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Framley Parsonage has received nothing but four or five star reviews on Amazon for good reason - it is a great book. Unlike Dr. Thorne, its predecessor in The Chronicles of Barsetshire, which can be read as a stand-alone novel, Framley Parsonage is filled with characters from other books in this series, Dr. Thorne himself being one of them; it is possible to read it out of the context of the series, but much useful information informing the action of the story will be lost. That being said, I think even the reader new to The Chronicles of Barsetshire is going to love this book, as I did.
In Dr. Thorne the love of Mary Thorne for young Frank Gresham was the heart and soul of the novel; so to, in Framley Parsonage,the love of Lucy Robarts for Lord Lufton takes center stage. However, Trollope has enlarged the scope of this novel to include other important stories, such as the debt Lucy's brother Mark Robarts, vicar of Framley Parsonage, incurs when he signs his name to a bill of payment for 400 pounds for Mr. Sowerby, M.P., one of the villains of the novel. From the moment he signs the bill Mark does not know a minute of peace as he worries about what will happen to him when the note comes due.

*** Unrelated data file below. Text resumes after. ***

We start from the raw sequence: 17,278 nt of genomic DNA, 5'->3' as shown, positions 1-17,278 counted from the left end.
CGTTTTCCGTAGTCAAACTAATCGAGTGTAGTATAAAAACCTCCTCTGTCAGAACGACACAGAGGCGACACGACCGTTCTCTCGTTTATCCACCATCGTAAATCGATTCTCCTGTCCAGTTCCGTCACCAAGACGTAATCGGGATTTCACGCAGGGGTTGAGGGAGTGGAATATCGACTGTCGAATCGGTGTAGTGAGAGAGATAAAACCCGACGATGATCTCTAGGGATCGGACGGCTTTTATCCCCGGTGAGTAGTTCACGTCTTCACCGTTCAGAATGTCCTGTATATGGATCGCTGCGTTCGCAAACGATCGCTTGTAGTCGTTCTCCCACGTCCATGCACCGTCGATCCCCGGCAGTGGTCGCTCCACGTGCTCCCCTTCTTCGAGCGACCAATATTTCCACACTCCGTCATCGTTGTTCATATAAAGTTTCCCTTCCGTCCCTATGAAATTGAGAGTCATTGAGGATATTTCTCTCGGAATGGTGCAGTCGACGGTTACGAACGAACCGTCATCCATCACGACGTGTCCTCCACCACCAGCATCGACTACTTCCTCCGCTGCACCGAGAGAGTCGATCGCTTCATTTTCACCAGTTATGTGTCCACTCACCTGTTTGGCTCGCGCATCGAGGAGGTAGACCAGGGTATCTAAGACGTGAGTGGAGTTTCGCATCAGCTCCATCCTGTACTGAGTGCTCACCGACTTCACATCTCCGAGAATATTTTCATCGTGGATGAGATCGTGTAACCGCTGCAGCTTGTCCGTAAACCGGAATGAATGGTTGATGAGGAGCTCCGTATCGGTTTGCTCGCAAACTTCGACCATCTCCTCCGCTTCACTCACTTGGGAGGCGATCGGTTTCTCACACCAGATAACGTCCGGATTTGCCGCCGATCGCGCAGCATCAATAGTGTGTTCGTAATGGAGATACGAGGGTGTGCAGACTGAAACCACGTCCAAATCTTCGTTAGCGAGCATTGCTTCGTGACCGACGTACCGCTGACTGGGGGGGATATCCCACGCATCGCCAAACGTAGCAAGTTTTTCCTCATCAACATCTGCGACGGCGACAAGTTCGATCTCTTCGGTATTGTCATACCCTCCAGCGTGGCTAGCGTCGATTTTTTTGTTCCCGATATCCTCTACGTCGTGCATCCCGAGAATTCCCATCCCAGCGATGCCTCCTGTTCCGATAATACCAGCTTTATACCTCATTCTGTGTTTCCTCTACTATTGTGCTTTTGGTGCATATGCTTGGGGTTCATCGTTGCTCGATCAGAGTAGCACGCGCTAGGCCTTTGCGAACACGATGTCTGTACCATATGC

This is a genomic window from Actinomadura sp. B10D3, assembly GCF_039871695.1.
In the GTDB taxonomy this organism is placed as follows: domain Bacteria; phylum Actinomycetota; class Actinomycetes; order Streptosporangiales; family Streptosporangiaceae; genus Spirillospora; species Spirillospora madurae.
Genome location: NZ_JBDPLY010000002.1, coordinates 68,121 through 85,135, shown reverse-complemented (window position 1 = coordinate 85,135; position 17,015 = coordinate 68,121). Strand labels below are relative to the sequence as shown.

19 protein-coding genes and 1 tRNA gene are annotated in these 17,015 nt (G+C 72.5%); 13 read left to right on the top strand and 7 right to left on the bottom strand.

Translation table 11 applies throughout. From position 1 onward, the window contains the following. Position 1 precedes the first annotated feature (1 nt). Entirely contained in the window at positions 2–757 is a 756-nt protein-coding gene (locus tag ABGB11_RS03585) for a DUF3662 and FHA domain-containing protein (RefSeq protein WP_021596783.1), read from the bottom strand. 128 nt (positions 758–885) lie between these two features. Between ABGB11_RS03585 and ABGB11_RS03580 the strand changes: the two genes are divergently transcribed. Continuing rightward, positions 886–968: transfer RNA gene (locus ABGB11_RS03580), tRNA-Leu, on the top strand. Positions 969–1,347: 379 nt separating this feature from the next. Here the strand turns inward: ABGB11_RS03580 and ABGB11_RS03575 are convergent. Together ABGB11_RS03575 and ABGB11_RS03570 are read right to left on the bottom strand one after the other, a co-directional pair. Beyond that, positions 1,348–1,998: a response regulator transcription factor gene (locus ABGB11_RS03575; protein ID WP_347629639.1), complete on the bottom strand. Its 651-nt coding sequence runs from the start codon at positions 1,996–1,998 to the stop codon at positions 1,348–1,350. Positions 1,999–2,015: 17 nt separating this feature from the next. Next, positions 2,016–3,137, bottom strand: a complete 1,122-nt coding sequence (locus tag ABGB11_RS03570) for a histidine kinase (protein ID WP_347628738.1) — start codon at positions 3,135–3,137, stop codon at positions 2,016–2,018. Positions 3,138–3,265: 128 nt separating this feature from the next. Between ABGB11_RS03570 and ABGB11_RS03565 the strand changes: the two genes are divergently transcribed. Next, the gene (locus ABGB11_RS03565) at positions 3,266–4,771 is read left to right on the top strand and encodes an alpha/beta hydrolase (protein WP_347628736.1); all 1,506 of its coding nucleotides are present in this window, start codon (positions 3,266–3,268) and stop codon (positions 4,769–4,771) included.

A villain from an earlier Barsetshire novels surfaces in Framley Parsonage to aggravate and confuse key players in the story. I speak of the infamous Mrs. Proudie, the Bishop of Barchester's wife. It would be fair to say that Mrs. Proudie is the real Bishop of Barchester, for that is how she conducts herself. Whenever Mrs. Proudie takes center stage, the action heats up in a hurry, much to our delight.
Then there is Lady Lufton, the apparent enemy of Lucy Robarts. Lady Lufton considers Lucy "insignificant" and unsuitable to be the wife of her son Lord Lufton.Read more ›
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